Read more of this Mail & Guardian report of 3 August 2018 by Govan Whittles at SA Labour News


CCMA steps in to try and resolve Gautrain wage strike

News24 reports that with last week’s limited rail routes and frustrated commuters, the Gautrain and the United National Transport Union (Untu) have agreed to head to the Commission for Conciliation, Mediation and Arbitration (CCMA) to try resolve the strike.  Untu is demanding a 10% basic salary increase, a transport allowance of R800, a housing allowance of R1,600 and incentive bonuses of R20,000 for all employees.  The Bombela Operating Company (BOC), which runs the Gautrain, is offering 8.6% across the board raises.  The union has welcomed the CCMA’s intervention, saying its members and families were suffering as a result of the no-work, no pay principle.  The strike entered its fifth day on Friday and the Gautrain, which ran limited operation during peak periods last week, suspended the service for the weekend.  Spokesperson for the Gautrain, Kesagee Nayager, confirmed that the company had accepted the offer of assistance by the CCMA and they were available to meet.  The BOC said it was concerned by the potential loss of income by their employees and called on union members to consider their offer, which remained open.  The Federation of Unions of SA (Fedusa) on Friday called on Transport Minister Blade Nzimande to “urgently intervene” in the wage impasse.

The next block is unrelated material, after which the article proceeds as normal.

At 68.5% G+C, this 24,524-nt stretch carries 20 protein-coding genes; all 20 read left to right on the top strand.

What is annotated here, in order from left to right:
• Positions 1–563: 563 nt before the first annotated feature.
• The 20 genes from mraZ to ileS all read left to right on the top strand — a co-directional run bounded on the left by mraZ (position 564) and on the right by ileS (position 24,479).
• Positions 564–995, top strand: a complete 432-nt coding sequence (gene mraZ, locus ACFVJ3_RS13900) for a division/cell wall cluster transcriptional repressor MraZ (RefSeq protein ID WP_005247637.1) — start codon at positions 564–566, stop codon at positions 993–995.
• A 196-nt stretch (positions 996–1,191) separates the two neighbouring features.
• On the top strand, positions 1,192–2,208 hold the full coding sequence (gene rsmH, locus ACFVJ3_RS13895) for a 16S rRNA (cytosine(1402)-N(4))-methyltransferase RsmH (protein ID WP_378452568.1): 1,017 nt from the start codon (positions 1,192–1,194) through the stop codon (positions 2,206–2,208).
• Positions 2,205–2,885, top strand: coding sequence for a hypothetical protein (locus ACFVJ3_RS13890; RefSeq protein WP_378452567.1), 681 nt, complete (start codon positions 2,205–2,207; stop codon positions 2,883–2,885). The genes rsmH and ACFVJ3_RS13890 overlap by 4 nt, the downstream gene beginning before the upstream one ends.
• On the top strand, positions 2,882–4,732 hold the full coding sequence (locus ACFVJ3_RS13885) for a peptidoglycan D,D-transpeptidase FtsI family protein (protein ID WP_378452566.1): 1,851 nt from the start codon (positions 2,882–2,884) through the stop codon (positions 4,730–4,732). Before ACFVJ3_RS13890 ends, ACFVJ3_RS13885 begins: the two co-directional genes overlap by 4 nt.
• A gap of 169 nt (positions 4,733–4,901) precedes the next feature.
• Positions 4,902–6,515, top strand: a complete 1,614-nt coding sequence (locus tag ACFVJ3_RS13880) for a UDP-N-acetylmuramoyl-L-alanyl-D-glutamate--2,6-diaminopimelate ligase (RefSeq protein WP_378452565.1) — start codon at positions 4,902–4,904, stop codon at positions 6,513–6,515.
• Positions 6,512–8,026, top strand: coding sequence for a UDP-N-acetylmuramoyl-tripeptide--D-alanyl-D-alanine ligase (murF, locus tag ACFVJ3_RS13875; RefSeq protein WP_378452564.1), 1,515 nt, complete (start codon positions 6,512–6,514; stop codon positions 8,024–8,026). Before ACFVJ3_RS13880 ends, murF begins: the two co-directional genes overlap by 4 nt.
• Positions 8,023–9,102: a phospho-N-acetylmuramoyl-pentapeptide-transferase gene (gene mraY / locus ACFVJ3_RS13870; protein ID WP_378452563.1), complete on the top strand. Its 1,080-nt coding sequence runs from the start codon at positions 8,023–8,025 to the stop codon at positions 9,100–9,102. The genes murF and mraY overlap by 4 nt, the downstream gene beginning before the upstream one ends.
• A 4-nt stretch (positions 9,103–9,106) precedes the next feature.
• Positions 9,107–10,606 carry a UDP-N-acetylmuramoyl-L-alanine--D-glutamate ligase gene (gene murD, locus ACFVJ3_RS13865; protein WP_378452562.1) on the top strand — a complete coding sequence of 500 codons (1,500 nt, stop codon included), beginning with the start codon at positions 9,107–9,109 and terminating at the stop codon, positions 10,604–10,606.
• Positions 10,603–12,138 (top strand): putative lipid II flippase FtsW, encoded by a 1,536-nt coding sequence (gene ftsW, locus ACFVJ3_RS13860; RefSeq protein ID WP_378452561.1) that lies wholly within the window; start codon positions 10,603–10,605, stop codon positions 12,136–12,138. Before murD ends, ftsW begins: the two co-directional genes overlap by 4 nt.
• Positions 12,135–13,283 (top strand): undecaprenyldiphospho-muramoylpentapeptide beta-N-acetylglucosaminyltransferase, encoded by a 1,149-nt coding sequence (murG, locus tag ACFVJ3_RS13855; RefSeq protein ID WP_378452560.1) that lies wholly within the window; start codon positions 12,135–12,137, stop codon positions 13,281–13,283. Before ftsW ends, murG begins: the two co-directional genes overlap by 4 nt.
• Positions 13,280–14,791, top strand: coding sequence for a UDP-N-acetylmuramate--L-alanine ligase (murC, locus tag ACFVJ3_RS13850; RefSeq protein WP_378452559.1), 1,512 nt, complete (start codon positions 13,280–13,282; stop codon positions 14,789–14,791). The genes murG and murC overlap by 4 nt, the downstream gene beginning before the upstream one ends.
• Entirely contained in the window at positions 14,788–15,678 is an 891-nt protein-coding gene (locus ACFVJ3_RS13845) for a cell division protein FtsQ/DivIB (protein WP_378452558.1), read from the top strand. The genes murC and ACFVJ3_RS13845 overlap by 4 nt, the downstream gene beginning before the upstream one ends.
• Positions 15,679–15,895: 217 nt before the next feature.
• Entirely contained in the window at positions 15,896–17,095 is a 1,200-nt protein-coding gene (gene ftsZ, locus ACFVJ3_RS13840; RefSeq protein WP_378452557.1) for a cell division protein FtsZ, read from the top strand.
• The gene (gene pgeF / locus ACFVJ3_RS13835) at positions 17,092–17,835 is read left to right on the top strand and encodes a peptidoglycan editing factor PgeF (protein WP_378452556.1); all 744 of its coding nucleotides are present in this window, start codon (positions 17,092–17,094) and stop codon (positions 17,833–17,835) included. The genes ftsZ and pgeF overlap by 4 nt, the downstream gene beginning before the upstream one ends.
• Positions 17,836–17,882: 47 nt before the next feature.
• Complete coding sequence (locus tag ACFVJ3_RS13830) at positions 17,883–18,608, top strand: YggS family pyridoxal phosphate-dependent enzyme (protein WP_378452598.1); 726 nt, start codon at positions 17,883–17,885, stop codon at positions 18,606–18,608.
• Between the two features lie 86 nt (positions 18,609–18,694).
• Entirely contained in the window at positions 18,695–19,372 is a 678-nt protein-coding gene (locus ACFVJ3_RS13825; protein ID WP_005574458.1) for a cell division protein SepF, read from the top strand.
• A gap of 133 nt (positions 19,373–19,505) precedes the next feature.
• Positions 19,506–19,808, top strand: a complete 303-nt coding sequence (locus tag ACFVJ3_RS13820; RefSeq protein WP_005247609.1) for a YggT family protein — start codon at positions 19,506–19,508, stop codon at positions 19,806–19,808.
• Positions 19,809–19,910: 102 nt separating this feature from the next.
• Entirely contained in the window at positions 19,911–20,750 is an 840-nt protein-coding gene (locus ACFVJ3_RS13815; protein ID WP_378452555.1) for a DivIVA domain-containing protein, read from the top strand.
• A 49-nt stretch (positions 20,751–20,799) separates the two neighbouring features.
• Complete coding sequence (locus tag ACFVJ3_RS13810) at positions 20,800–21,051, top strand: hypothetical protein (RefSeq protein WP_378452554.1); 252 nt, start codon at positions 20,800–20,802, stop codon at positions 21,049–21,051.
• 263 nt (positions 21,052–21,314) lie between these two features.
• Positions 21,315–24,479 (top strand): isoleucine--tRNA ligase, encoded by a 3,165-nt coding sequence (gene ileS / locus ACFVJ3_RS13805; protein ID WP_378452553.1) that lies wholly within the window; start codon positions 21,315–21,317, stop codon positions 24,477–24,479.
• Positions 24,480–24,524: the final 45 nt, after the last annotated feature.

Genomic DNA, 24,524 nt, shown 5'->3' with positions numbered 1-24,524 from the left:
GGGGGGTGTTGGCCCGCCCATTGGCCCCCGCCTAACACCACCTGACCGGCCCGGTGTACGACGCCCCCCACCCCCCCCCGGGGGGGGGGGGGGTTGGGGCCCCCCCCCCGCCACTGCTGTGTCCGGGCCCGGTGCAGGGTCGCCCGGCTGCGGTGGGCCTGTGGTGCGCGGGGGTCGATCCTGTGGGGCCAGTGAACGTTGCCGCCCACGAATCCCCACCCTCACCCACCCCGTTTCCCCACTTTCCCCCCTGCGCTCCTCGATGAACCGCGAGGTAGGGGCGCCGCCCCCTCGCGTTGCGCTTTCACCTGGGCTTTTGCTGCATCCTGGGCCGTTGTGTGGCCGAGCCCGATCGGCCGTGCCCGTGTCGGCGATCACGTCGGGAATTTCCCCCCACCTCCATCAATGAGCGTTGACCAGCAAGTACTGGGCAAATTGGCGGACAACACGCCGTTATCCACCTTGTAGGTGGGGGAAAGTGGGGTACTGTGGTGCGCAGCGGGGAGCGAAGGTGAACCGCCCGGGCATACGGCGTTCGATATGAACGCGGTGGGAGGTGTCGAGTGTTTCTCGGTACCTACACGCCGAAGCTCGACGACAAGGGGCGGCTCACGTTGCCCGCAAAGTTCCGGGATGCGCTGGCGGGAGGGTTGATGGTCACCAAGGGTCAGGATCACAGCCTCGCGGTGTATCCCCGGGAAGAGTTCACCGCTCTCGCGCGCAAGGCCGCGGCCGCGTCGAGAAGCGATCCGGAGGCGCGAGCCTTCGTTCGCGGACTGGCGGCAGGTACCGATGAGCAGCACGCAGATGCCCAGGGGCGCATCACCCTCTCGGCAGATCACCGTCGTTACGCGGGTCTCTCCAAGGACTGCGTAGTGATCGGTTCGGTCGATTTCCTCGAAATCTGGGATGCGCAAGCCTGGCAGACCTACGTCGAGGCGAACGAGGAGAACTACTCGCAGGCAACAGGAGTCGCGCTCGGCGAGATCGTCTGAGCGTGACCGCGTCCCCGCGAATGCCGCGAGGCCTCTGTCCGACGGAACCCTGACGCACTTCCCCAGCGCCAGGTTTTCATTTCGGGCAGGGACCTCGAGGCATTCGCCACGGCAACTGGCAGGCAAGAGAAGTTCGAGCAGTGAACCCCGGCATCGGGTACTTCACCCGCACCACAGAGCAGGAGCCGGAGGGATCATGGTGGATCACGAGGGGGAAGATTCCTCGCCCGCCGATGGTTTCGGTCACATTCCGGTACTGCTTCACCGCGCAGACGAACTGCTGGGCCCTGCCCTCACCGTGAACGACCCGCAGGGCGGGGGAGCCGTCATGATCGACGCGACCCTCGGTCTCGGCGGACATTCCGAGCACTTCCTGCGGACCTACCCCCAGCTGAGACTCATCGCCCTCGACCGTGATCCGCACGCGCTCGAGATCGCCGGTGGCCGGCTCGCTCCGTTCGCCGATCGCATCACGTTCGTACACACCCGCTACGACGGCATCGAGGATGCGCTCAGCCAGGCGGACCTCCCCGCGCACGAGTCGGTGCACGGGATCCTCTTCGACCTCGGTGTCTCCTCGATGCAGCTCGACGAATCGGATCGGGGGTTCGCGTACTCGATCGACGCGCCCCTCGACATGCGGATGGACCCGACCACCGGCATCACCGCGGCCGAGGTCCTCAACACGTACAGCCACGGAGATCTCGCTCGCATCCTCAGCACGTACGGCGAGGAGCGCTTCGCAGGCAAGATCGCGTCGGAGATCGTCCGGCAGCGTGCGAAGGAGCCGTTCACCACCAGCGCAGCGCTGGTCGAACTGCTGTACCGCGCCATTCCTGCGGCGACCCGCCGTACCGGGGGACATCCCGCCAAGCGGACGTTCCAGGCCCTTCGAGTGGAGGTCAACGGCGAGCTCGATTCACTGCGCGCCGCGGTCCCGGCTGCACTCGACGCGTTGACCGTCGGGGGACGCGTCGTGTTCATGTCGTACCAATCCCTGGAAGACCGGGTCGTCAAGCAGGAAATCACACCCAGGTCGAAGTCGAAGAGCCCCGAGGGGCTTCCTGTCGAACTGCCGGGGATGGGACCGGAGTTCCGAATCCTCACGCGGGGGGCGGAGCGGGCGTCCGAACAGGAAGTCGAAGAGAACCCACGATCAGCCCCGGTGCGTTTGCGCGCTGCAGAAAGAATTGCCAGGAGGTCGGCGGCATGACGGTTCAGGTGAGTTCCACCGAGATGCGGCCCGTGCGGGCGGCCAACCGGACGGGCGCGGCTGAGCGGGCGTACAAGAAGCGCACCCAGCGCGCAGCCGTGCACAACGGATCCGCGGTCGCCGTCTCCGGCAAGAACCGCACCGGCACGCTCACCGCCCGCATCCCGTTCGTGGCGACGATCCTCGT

Read this report by Tehillah Niselow in full at Fin24. Read too, Untu says accepts CCMA’s offer to help resolve Gautrain wage dispute, at Engineering News

Protracted strike at University of Fort Hare comes to an end with Nehawu eventually accepting 7.5%

News24 reports that National Education Health and Allied Workers’ Union (Nehawu) members at the University of Fort Hare have agreed to end their protracted strike, despite not all their demands not having been met.  The workers have been on strike for almost two months as they would not accept the university’s offer of a 7.5% salary increase, which they have now agreed on.  The union had been demanding an increase of 8% and a notch progression of 1%.  "We suspended the strike to allow the process of teaching and learning to continue.  We don’t want to be seen as selfish people who continue to fight for 0.5% whilst exams continue to be affected," the union's provincial secretary Miki Jaceni said on Sunday.  He added that, although they had settled for a lower figure and agreed to end the strike, they would continue engaging with the university and the Department of Higher Education and Training on other matters that were of concern to them.